There is a wealth of research being presented linking cancer to diet so I’m going to break the nutrition part of this article into two halves. In this article I want to cover general health nutrition. In Part 2, I will talk about nutrition more specific to cancer.
So let’s start with a question. Are you living to eat or eating to live? Lets face it, most of us live to eat. Our social gatherings revolve around food. Our family gatherings revolve around food. Business meetings frequently happen around a meal. Most of us can’t even imagine going to a movie without popcorn or candy.
We eat as a reward when we’re happy. We eat for comfort when we’re sad. How many of us spend any time thinking of the nutritional content of the food we are about to put in our mouth? What is your level of nutritional awareness? Nutrition is defined as the sum of the processes by which an animal or plant takes in and utilizes food substances. Food is generally looked at as carbohydrates, proteins, fats, vitamins, minerals and intrinsic factors. Most foods contain at least some carbohydrates, proteins and fats. However, today’s farming practices and food processing can leave food devoid of vitamins, minerals and intrinsic factors. This means we are no longer eating food that can provide “nutrition”. Agood example of this is the fact that an average man can eat four salami sandwiches on white bread to feel full; while it takes just one and a half on whole wheat bread before he feels full. Why is that? Well, to produce white flour over twenty-five nutrients are removed from the wheat. With all of those nutrients gone, is it any wonder why we can eat so much more of it? While processed food is being linked to many of today’s diseases, including cancer, its interesting to know that even unprocessed food is less nutritious today than it was years ago. For example, in 1914 an apple contained on average 13.5 mg of calcium and 4.6 mg of iron and today an apple contains on average 7 mg of calcium and 0.018 mg of iron.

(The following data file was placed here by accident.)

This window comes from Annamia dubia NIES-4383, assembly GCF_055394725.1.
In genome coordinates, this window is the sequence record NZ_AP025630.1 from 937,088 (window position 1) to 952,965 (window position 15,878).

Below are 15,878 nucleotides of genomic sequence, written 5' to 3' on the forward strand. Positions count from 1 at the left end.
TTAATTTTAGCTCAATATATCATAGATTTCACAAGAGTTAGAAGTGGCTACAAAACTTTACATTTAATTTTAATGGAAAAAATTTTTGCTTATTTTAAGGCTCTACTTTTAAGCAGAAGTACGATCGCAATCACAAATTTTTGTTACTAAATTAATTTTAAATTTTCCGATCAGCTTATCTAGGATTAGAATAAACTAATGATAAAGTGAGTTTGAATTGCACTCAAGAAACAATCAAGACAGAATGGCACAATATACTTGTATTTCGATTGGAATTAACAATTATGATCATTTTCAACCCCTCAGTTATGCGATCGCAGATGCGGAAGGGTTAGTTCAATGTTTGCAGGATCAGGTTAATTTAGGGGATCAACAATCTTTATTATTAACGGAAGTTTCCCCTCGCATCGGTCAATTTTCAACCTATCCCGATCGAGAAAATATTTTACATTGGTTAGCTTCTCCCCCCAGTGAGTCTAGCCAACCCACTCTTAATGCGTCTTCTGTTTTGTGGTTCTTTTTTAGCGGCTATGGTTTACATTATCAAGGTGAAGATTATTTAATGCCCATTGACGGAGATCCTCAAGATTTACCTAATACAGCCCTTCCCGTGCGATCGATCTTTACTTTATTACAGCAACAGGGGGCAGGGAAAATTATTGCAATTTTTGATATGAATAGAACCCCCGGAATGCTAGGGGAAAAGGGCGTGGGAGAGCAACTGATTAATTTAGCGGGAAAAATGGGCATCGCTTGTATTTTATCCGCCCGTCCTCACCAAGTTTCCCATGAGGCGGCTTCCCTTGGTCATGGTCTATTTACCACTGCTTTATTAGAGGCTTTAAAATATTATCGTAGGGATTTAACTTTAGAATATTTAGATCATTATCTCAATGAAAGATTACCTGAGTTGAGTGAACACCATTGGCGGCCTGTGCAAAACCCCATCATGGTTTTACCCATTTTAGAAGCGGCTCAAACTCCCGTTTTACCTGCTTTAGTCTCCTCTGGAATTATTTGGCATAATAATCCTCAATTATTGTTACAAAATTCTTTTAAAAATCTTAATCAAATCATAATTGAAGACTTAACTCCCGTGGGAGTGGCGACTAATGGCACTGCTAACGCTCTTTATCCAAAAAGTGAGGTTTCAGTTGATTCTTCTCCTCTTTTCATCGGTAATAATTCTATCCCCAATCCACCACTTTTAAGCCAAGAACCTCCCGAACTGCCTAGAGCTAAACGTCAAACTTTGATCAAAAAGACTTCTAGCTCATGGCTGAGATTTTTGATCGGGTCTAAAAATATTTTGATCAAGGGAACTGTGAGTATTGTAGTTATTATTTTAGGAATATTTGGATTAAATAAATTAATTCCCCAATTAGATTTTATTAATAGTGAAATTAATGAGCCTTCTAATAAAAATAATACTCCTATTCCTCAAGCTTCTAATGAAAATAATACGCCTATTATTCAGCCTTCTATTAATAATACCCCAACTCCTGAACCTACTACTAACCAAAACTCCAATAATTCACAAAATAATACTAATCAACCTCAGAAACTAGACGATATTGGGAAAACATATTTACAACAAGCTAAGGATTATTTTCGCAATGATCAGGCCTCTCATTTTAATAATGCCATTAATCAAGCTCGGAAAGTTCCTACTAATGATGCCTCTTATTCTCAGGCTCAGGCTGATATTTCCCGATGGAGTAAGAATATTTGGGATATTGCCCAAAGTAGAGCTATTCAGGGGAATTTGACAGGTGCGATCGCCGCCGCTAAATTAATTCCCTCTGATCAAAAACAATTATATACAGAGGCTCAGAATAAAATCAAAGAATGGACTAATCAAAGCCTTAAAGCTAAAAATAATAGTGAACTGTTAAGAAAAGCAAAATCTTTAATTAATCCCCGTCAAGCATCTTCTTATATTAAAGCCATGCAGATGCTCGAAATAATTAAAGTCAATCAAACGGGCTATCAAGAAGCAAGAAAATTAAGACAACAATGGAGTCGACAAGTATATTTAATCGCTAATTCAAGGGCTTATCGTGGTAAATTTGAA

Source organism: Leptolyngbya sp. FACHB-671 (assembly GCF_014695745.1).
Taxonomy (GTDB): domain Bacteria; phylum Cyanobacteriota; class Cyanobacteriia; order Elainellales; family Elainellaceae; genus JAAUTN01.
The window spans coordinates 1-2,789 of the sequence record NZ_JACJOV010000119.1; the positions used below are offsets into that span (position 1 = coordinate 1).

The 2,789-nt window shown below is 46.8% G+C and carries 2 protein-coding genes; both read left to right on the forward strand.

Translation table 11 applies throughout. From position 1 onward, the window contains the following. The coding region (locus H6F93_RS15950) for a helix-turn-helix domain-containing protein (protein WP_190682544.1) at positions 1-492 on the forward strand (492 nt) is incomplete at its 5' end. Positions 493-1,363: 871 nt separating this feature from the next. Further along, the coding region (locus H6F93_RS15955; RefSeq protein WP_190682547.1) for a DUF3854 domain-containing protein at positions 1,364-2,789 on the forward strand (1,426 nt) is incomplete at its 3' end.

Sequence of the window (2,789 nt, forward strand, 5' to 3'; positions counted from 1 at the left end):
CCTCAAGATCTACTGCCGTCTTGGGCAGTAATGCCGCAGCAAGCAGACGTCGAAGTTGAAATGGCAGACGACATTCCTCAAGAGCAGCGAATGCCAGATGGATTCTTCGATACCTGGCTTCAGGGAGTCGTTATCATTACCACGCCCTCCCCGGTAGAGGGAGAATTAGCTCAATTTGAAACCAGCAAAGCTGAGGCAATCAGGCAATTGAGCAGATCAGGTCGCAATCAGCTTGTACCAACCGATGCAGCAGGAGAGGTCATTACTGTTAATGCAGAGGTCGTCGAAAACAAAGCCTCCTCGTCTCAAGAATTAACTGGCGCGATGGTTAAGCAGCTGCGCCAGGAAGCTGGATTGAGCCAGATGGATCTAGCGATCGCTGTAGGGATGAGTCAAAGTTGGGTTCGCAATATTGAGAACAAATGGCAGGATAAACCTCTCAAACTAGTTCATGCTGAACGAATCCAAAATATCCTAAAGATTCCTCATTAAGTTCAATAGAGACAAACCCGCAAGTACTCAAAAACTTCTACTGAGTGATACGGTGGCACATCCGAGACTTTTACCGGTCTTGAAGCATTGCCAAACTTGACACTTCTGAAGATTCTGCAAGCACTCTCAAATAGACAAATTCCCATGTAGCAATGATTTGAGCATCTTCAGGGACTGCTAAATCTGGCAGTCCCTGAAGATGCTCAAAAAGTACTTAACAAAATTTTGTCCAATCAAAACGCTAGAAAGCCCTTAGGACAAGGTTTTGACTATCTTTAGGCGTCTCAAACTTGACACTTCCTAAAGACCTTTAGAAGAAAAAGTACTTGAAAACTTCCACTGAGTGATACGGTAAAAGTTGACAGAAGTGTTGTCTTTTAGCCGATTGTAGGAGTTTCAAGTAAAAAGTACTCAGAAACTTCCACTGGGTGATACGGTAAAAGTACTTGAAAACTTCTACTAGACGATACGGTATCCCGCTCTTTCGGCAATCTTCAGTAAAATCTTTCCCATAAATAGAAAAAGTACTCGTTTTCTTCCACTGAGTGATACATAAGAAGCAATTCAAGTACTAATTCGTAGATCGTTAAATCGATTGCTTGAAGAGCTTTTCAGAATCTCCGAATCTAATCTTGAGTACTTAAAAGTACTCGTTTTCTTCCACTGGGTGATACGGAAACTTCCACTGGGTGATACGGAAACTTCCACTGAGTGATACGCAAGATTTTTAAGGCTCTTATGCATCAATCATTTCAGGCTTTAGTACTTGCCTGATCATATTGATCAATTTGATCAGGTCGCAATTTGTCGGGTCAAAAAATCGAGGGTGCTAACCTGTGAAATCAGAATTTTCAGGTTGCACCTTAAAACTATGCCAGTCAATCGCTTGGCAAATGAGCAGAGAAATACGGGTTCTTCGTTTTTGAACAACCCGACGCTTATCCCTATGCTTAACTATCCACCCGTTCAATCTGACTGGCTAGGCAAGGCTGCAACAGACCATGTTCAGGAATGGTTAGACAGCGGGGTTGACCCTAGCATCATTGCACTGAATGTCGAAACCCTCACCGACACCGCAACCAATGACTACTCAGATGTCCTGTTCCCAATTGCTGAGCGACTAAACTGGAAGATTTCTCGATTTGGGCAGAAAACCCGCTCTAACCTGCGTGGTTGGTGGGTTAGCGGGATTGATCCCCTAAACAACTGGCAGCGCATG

Everyone knows that minerals are important to us and most of us know that minerals come from the soil. In 1914, the apple tree could take the minerals out of the soil and convert them to a form that we could use. That process is the same today. The difference is farming practices today deplete minerals from our soil, which leave the apple tree unable to get the minerals that it needs.
Commercial fertilizers are not the answer. While they typically add nitrogen, phosphorus, and potassium, the fertilizers leave us short by approximately sixty of the minerals essential to our health.
The 1992 Earth Summit Report indicated that the mineral content of the world’s farm and range land soil has decreased dramatically.
|Percentage of mineral depletion from
soil during the past 100 years, by continent:
Unhealthy soil produces unhealthy plants, which are then attacked by bugs and fungi. This process leads to an increase in the use of pesticides and herbicides, which damages what little nutrients are left in the plant. What kind of affect does this have on our nutrition?In 1963, Dr. Jerome Weisner, Science Councilor to John F. Kennedy stated that “The use of pesticides is more dangerous than atomic fallout.”